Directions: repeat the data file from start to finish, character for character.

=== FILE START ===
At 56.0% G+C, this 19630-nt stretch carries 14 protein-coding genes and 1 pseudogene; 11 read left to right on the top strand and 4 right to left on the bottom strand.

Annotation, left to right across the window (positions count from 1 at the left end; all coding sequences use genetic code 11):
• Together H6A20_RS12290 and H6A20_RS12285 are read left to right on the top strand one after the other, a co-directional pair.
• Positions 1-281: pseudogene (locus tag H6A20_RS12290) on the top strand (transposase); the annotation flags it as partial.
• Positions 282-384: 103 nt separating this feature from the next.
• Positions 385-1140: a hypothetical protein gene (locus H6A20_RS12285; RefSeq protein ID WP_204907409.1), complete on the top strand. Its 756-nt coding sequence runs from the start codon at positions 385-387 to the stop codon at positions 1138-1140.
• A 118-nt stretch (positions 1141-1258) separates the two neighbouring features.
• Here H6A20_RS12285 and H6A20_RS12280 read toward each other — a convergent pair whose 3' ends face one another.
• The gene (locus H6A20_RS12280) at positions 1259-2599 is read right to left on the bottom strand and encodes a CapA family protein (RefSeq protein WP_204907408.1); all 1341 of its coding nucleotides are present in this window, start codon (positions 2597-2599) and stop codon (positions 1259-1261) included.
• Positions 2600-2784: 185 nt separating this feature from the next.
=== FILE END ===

At 56.0% G+C, this 19630-nt stretch carries 14 protein-coding genes and 1 pseudogene; 11 read left to right on the top strand and 4 right to left on the bottom strand.

Annotation, left to right across the window (positions count from 1 at the left end; all coding sequences use genetic code 11):
• Together H6A20_RS12290 and H6A20_RS12285 are read left to right on the top strand one after the other, a co-directional pair.
• Positions 1-281: pseudogene (locus tag H6A20_RS12290) on the top strand (transposase); the annotation flags it as partial.
• Positions 282-384: 103 nt separating this feature from the next.
• Positions 385-1140: a hypothetical protein gene (locus H6A20_RS12285; RefSeq protein ID WP_204907409.1), complete on the top strand. Its 756-nt coding sequence runs from the start codon at positions 385-387 to the stop codon at positions 1138-1140.
• A 118-nt stretch (positions 1141-1258) separates the two neighbouring features.
• Here H6A20_RS12285 and H6A20_RS12280 read toward each other — a convergent pair whose 3' ends face one another.
• The gene (locus H6A20_RS12280) at positions 1259-2599 is read right to left on the bottom strand and encodes a CapA family protein (RefSeq protein WP_204907408.1); all 1341 of its coding nucleotides are present in this window, start codon (positions 2597-2599) and stop codon (positions 1259-1261) included.
• Positions 2600-2784: 185 nt separating this feature from the next.